The difference in the half lives is also responsible for the differing levels of receptor down-regulation that is experienced with both albuterol and clenbuterol. Over time the beta-2 receptors that are targeted by both clenbuterol and albuterol are down-regulated by their exposure to the drugs and the drugs become less effective. However this down-regulation is much more significant with the use of clenbuterol then it is with albuterol. In fact, most users will not find that they have to take any steps to combat receptor down-regulation with albuterol as long as they remain within the general parameters of regular dosing and cycling of the drug. With clenbuterol however, it is likely that a user will have to administer ketoifen and/or Benadryl approximately every third week of running the compound to help and restore receptor function (7). This same protocol can be used with albuterol if a user feels that the effect of the drug has been diminished over time with its use, or else has been using a large quantity of the compound for an extended period of time. By using ketoifen or Benedryl the user is able to at least slow the desensitization of the receptor to the drugs and therefore these drugs are able to function at a much higher level for longer periods of time.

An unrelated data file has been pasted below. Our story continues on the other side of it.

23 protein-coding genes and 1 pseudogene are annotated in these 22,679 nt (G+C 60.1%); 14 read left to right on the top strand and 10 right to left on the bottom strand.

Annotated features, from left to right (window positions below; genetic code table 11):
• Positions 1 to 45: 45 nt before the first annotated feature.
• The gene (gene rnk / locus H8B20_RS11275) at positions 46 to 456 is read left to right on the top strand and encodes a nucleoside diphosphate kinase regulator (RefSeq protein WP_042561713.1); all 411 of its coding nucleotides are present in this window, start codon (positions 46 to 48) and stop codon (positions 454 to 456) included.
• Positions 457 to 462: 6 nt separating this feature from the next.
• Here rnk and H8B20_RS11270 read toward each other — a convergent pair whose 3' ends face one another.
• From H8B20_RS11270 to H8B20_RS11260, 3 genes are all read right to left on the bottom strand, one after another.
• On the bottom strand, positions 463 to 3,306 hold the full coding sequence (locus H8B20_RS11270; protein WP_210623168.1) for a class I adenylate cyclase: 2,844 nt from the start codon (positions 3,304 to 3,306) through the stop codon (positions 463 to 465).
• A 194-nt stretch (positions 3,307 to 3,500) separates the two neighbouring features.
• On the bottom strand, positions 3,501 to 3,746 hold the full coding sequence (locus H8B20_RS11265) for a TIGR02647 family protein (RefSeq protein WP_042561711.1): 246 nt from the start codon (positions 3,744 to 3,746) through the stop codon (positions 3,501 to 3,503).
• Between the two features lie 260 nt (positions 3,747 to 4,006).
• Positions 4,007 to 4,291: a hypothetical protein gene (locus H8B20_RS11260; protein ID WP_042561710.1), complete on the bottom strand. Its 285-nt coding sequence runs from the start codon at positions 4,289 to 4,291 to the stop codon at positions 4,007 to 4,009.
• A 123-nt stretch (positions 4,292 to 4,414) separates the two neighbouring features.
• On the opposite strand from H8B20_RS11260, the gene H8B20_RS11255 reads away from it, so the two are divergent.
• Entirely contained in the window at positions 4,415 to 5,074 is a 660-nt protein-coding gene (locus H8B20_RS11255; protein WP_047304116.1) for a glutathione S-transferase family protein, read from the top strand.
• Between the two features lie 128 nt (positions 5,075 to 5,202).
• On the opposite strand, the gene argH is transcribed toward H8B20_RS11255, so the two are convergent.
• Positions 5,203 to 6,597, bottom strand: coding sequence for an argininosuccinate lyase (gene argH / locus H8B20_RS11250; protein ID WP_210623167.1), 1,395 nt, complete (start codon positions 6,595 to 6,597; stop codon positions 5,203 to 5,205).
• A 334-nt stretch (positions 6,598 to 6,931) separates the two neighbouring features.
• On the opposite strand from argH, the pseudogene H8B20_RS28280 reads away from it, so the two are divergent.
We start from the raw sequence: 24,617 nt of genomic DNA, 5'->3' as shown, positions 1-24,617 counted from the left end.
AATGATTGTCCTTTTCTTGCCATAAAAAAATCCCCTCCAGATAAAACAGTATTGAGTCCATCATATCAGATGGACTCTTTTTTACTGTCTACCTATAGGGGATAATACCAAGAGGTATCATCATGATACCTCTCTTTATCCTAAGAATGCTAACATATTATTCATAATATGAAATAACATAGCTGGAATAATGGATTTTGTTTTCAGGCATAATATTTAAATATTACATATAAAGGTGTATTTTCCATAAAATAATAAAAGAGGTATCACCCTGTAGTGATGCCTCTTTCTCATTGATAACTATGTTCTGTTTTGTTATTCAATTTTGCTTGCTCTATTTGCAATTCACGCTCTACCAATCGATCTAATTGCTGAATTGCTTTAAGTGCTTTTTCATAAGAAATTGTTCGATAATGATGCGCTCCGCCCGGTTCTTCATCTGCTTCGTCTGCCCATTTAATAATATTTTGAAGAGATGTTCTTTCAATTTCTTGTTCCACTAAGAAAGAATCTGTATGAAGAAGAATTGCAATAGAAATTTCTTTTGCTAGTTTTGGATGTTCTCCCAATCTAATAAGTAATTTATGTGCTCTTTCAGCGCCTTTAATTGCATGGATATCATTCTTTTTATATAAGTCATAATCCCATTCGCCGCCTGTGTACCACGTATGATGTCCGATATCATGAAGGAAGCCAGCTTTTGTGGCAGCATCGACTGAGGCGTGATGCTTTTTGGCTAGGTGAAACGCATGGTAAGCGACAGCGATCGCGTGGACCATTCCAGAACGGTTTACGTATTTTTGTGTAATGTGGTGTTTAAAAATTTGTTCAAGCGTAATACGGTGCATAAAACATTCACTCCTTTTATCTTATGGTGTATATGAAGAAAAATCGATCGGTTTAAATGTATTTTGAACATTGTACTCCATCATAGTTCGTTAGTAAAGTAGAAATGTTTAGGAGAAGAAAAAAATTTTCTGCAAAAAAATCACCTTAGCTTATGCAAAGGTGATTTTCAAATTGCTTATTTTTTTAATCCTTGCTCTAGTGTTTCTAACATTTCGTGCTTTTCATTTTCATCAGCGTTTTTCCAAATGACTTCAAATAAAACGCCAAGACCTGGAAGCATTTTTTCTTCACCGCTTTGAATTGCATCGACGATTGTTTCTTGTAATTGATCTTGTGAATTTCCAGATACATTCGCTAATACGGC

So now that it has been established that albuterol has significantly less potential damaging side effects then clenbuterol, the differences in their efficiency in terms of lypolysis and performance enhancement can be explored. Since the primary difference between the two compounds is their half lives, it is obvious that if single doses of the separate drugs were given, clenbuterol would have a much longer lasting effect on the user and the effects of the drug would be active for a longer period of time. However this benefit of clenbuterol is circumvented simply by spacing the dosages administered of albuterol to much shorter periods of time. This requires much more frequent dosing, but this inconvenience may be well worth the fact that the effects of the drug cease much more quickly once administration of it is stopped.